New models - Audi - A6 - RS6 Avant Performance
Driven: Audi's RS Performance pair blast in
Audi’s RS6 and RS7 Performance editions arrived with spec and pricing boosts
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13 Apr 2016
THE Performance versions of Audi's already scorching hot RS6 Avant and RS7 Sportback have lobbed in Australia as the German car-maker continues the expansion of its Audi Sport stable.
Adding the Performance badge to the go-fast RS6 Avant and RS7 Sportback corresponds with a hike in outputs, extra features and a trim upgrade to set them apart from the standard models being superseded.
Both are now on sale but the extra gear and grunt comes at a cost, with the price of the RS6 Performance rising from the outgoing model’s $229,610 plus on-road costs figure to $245,400, while the RS7 Sportback Performance lifts from $241,610 to $258,000.
The main foes for both models are sedan-only propositions, unless the bow is stretched a long way to include SUVs. The BMW M5 starts with its Pure model for $185,000 or the standard model is listed at $230,900.
Both offer the twin-turbo 4.4-litre V8, in 412kW/680Nm Pure guise or 423kW/680Nm (which drops the sprint to 100km/h by 0.1 to 4.2 seconds) in the more expensive offering.
Mercedes-AMG's 430kW/800Nm E63 S hits 100km/h in 4.1 seconds and is priced from $250,540.
Audi Australia managing director Andrew Doyle described the outgoing models as being “extraordinarily successful” but said the new pair added an edge to the RS range.
“Discerning customers at this very top end of the luxury sportscar market are always looking for an edge, and the new Audi Sport RS Performance models really offer a captivating combination of dynamic ability and individual design touches,” he said.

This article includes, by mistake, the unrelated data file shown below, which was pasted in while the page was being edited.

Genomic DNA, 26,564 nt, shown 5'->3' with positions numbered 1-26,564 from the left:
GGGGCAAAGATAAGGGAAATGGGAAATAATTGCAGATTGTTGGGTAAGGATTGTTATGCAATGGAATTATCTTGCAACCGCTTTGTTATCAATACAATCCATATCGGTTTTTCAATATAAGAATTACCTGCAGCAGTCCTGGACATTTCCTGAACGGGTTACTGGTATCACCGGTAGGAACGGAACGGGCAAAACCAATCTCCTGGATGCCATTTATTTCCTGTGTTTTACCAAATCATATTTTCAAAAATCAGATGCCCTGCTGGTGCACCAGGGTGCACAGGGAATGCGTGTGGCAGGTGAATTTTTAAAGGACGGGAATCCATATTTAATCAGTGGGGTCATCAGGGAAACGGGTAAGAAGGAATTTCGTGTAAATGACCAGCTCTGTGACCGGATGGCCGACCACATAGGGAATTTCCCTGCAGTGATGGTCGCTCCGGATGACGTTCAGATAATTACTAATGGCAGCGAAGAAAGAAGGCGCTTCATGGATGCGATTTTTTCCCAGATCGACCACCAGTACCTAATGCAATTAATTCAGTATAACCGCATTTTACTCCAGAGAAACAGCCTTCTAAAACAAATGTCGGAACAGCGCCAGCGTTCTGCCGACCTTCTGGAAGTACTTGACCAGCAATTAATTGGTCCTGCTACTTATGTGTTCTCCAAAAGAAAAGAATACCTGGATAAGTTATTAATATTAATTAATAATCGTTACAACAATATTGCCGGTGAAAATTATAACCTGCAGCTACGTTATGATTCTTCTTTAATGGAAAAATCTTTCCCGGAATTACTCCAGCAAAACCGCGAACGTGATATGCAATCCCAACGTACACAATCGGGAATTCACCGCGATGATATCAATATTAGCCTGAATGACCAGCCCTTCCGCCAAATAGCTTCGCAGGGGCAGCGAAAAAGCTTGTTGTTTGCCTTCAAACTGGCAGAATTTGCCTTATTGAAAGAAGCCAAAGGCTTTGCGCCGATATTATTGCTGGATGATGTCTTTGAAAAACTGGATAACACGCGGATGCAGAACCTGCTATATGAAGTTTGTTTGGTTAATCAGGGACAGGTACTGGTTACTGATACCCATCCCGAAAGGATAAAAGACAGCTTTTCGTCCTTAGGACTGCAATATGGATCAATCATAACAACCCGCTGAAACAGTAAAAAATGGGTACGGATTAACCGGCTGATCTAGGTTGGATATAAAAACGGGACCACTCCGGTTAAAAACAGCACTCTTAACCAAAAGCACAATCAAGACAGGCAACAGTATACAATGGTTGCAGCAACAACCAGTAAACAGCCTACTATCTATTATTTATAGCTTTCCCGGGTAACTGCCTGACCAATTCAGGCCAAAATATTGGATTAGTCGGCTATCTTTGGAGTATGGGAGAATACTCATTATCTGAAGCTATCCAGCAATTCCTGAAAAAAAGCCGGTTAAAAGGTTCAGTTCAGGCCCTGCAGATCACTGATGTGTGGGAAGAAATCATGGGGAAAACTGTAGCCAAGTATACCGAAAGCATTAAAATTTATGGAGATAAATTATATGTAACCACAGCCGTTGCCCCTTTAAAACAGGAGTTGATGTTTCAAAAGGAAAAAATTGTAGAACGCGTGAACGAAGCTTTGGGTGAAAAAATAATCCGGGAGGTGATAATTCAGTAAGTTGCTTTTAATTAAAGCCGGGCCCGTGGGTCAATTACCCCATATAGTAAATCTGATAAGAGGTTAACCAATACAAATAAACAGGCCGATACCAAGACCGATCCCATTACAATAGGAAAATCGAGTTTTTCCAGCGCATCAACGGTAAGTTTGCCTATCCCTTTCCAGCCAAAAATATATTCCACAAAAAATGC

The brand has started 2016 in solid style, with 6160 sales – up 12.4 per cent to the same point last year – and enough to put it in the top ten for Audi globally and ensuring Australia is one of Audi's fastest growing markets.
Its Audi Sport models – including S, RS and R models – are also contributing in sales terms, now representing more than 16 per cent of the brand’s overall sales volumes, which grew by more than 20 per cent last year compared with 2014 sales, marking the 11th consecutive year of record growth in Australia.
Audi describes the wagon and liftback models as being practical everyday supercars, with 565 litres of cargo space in the wagon (which makes up around two-thirds of sales), while the four-seater RS7 Sportback claims 535 litres – although the latter is aimed at the more design-conscious car buyer.
The powerplant remains a 4.0-litre twin-turbo V8 with its turbos and exhaust within the engine’s ‘V’ it now produces 445kW (up from 412kW) with an unchanged offering of 700Nm of torque, although the new model boasts 750Nm on overboost for short periods.
The overboost function gives the Performance pair a claimed 0-100km/h time of 3.7 seconds, an improvement of 0.2s. In just 12.1 seconds 200 km/h can be reached, 1.4 seconds quicker than the base RS models.